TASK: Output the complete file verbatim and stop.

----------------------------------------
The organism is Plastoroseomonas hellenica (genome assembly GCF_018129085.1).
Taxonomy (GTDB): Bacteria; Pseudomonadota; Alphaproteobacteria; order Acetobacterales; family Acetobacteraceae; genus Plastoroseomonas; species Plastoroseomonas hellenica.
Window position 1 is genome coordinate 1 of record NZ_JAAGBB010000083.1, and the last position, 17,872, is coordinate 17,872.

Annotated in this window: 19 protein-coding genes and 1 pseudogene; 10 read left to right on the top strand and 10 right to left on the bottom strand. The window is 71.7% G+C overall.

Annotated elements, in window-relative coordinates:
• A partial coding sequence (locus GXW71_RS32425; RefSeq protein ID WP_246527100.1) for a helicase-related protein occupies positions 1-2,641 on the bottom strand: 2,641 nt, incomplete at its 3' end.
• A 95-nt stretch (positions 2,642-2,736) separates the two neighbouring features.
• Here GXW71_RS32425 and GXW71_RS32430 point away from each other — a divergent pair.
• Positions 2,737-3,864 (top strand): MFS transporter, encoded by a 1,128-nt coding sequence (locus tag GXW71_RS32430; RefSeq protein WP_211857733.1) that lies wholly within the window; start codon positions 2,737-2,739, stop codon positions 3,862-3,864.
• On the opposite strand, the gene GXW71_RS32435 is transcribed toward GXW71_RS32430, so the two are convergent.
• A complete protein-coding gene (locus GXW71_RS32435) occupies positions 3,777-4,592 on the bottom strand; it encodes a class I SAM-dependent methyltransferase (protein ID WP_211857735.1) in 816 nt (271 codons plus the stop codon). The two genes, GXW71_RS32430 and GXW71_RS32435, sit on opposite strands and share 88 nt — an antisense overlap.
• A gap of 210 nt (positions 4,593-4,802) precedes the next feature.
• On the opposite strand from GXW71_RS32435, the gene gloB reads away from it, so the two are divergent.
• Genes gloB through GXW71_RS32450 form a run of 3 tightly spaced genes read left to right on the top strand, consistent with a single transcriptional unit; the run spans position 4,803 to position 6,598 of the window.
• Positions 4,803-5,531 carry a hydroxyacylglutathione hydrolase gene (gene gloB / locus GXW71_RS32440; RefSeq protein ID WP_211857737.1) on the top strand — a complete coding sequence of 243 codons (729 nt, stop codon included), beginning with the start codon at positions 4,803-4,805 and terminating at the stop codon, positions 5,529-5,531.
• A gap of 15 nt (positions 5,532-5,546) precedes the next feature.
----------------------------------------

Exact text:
The organism is Plastoroseomonas hellenica (genome assembly GCF_018129085.1).
Taxonomy (GTDB): Bacteria; Pseudomonadota; Alphaproteobacteria; order Acetobacterales; family Acetobacteraceae; genus Plastoroseomonas; species Plastoroseomonas hellenica.
Window position 1 is genome coordinate 1 of record NZ_JAAGBB010000083.1, and the last position, 17,872, is coordinate 17,872.

Annotated in this window: 19 protein-coding genes and 1 pseudogene; 10 read left to right on the top strand and 10 right to left on the bottom strand. The window is 71.7% G+C overall.

Annotated elements, in window-relative coordinates:
• A partial coding sequence (locus GXW71_RS32425; RefSeq protein ID WP_246527100.1) for a helicase-related protein occupies positions 1-2,641 on the bottom strand: 2,641 nt, incomplete at its 3' end.
• A 95-nt stretch (positions 2,642-2,736) separates the two neighbouring features.
• Here GXW71_RS32425 and GXW71_RS32430 point away from each other — a divergent pair.
• Positions 2,737-3,864 (top strand): MFS transporter, encoded by a 1,128-nt coding sequence (locus tag GXW71_RS32430; RefSeq protein WP_211857733.1) that lies wholly within the window; start codon positions 2,737-2,739, stop codon positions 3,862-3,864.
• On the opposite strand, the gene GXW71_RS32435 is transcribed toward GXW71_RS32430, so the two are convergent.
• A complete protein-coding gene (locus GXW71_RS32435) occupies positions 3,777-4,592 on the bottom strand; it encodes a class I SAM-dependent methyltransferase (protein ID WP_211857735.1) in 816 nt (271 codons plus the stop codon). The two genes, GXW71_RS32430 and GXW71_RS32435, sit on opposite strands and share 88 nt — an antisense overlap.
• A gap of 210 nt (positions 4,593-4,802) precedes the next feature.
• On the opposite strand from GXW71_RS32435, the gene gloB reads away from it, so the two are divergent.
• Genes gloB through GXW71_RS32450 form a run of 3 tightly spaced genes read left to right on the top strand, consistent with a single transcriptional unit; the run spans position 4,803 to position 6,598 of the window.
• Positions 4,803-5,531 carry a hydroxyacylglutathione hydrolase gene (gene gloB / locus GXW71_RS32440; RefSeq protein ID WP_211857737.1) on the top strand — a complete coding sequence of 243 codons (729 nt, stop codon included), beginning with the start codon at positions 4,803-4,805 and terminating at the stop codon, positions 5,529-5,531.
• A gap of 15 nt (positions 5,532-5,546) precedes the next feature.